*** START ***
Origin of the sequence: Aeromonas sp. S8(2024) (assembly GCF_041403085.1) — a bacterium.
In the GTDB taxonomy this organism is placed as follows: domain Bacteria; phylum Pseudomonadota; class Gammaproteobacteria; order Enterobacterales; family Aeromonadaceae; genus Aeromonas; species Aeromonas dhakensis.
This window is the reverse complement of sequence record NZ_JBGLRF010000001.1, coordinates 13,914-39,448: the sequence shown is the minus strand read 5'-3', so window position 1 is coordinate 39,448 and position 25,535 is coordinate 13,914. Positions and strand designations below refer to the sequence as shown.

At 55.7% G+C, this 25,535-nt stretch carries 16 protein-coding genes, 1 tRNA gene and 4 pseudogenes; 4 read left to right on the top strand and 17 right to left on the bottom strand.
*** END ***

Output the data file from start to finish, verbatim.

Origin of the sequence: Aeromonas sp. S8(2024) (assembly GCF_041403085.1) — a bacterium.
In the GTDB taxonomy this organism is placed as follows: domain Bacteria; phylum Pseudomonadota; class Gammaproteobacteria; order Enterobacterales; family Aeromonadaceae; genus Aeromonas; species Aeromonas dhakensis.
This window is the reverse complement of sequence record NZ_JBGLRF010000001.1, coordinates 13,914-39,448: the sequence shown is the minus strand read 5'-3', so window position 1 is coordinate 39,448 and position 25,535 is coordinate 13,914. Positions and strand designations below refer to the sequence as shown.

At 55.7% G+C, this 25,535-nt stretch carries 16 protein-coding genes, 1 tRNA gene and 4 pseudogenes; 4 read left to right on the top strand and 17 right to left on the bottom strand.